Conference to Tackle Harlem's Health in Mind, Body and Soul
By Jeff Mays
HARLEM — Each time the Greater Harlem Chamber of Commerce held a health fair, the response was so intense that organizers knew they needed to plan something more comprehensive.
"Given the positive response and the growing health needs we thought it best to organize a conference," said Darwin Davis, executive board member of the Greater Harlem Chamber of Commerce.
The result is the first National Urban Health Conference that starts Thursday and runs through Sunday. The conference, which will be held at Harlem venues such as City College, Harlem Hospital and Abyssinian Baptist Church, will address several major issues facing communities of color in Upper Manhattan. Among them are obesity, mental, financial and spiritual health as well as youth violence.
"All of these issues are separate and distinct but can't be addressed in isolation. For example, the state of our economy can cause unemployment and underemployment which causes stress that can lead to heart attacks and strokes," Davis said. "The conference seeks to address how we can successfully manage those things."
One of the highlights of the conference will be the focus on financial issues affecting women.
"Women household leaders tend to be the caregivers for our community of young and old people. We want to look at long-term care planning, insurance and 'how do we prepare ourselves ahead of major life events?'," said Davis.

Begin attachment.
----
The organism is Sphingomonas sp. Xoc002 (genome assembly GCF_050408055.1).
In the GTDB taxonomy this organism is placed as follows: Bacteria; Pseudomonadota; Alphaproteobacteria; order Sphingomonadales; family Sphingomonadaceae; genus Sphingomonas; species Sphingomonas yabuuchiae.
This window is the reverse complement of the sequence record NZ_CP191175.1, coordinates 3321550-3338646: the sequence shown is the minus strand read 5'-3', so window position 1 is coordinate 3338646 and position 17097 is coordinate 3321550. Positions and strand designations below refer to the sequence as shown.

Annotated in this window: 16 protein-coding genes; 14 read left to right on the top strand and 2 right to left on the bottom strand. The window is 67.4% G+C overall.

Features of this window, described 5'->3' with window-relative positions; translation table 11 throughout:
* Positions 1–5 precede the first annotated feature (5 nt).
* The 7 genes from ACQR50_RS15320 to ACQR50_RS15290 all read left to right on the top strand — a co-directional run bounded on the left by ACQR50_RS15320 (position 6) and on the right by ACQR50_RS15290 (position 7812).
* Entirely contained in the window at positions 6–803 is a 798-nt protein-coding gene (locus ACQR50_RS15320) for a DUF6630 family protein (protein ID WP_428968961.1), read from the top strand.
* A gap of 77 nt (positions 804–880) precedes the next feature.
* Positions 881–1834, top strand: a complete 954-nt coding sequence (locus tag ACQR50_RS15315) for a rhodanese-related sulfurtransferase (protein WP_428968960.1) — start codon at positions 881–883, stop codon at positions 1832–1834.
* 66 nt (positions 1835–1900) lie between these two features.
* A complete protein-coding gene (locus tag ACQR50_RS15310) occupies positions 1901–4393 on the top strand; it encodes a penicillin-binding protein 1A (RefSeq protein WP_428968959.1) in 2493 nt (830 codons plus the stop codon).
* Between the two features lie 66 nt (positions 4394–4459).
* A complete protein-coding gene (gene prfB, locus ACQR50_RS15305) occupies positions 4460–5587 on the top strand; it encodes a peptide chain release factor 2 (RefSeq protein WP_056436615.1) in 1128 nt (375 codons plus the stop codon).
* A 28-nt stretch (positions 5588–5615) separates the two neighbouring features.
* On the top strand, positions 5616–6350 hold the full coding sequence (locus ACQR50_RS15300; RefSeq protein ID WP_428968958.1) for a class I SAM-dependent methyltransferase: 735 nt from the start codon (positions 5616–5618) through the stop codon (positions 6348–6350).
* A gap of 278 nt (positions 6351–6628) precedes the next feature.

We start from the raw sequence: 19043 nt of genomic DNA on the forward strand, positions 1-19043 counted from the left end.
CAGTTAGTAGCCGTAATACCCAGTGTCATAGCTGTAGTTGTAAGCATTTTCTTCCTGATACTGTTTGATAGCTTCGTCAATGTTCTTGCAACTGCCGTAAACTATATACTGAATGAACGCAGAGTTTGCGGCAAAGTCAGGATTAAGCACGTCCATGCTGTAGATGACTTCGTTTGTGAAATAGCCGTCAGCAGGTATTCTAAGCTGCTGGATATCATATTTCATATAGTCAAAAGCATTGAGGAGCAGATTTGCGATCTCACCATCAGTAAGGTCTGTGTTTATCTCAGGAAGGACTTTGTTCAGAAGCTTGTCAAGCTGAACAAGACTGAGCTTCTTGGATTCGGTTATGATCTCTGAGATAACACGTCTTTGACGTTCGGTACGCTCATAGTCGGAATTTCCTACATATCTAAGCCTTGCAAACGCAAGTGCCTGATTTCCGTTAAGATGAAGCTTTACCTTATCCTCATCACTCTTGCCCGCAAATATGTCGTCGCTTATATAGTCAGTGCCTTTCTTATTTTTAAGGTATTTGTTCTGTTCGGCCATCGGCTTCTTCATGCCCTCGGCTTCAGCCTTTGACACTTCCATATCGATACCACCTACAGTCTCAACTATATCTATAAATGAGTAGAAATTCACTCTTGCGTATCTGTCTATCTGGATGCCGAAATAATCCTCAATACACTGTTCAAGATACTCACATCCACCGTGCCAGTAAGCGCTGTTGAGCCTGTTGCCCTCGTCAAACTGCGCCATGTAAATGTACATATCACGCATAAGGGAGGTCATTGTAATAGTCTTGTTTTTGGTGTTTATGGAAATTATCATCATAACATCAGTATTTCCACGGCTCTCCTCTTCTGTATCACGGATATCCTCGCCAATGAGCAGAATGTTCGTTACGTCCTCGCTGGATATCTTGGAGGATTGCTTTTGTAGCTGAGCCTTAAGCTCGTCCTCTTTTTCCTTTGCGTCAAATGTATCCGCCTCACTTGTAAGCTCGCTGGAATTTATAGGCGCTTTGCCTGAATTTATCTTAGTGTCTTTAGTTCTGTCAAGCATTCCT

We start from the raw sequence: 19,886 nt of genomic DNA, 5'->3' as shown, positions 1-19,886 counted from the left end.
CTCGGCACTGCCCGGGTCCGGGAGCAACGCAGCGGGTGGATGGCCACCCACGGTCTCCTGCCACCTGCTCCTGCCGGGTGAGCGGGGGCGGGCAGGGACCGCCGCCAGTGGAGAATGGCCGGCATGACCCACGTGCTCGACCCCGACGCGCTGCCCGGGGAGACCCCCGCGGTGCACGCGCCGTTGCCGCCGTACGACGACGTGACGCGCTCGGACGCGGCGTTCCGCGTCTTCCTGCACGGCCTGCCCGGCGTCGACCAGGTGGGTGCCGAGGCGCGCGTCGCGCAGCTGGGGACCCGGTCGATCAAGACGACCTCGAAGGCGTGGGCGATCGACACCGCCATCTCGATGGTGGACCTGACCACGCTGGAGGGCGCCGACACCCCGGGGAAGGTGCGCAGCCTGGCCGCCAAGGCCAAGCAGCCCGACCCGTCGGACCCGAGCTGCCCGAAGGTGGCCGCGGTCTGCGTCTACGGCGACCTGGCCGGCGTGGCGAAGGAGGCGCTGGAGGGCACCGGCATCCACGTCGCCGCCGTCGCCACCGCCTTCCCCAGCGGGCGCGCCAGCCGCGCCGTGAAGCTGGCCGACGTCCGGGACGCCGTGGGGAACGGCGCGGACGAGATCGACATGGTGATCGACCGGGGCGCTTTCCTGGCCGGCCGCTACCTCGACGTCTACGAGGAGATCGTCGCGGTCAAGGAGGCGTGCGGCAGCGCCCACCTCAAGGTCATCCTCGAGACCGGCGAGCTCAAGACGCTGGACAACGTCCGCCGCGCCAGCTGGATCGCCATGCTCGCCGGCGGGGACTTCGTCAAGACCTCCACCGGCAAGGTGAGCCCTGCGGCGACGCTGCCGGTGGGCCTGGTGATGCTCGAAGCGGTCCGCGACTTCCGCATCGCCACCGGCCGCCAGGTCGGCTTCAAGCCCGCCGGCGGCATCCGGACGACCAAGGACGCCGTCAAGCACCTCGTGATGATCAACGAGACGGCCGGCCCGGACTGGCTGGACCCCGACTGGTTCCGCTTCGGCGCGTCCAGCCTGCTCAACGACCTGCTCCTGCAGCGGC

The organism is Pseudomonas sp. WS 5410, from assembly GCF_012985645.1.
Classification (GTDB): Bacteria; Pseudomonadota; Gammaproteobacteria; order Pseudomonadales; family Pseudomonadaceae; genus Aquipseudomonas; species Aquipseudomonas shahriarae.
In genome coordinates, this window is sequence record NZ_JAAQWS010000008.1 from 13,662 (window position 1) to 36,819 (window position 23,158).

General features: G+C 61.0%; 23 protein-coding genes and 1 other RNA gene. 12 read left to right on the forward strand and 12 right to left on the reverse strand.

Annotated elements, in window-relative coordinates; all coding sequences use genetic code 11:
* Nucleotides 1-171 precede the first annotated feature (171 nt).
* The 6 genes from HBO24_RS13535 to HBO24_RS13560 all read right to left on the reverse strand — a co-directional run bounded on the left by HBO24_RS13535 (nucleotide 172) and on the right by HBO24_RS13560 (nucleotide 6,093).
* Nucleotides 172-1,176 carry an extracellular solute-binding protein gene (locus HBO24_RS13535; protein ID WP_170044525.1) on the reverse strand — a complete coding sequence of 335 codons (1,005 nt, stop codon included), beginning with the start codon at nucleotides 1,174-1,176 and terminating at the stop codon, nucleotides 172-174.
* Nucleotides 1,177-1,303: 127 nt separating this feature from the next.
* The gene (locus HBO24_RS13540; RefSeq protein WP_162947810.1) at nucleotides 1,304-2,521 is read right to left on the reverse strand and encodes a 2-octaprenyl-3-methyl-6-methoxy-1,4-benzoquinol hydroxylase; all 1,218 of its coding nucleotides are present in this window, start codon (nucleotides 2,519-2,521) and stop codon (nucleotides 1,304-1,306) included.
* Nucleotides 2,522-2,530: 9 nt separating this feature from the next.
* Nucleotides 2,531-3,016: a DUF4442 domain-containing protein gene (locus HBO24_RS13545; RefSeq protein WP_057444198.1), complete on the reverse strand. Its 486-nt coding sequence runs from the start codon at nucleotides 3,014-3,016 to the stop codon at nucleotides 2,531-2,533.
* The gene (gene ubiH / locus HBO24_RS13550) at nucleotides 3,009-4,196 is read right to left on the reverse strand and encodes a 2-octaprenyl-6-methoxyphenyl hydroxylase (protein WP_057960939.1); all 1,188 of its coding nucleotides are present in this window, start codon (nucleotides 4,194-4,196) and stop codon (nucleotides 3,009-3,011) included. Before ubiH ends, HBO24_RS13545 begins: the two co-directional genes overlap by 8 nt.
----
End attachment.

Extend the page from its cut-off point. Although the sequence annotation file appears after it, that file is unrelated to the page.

When news of the conference spread, community providers including hospitals and doctors, inquired why other major health issues facing the Harlem community such as HIV/AIDS and cancer were not being addressed. Davis said planning was already underway for a second conference but that feedback from this event would be used to determine which health issues to delve into next.
The goal for this weekend's conference is to provide the knowledge for people to make informed, healthy decisions about their lives.
"Most of the beginnings of these health issues are manageable but you have to be educated and proactive," said Davis. "We hope that people will come out and benefit from information and take better charge of their lives."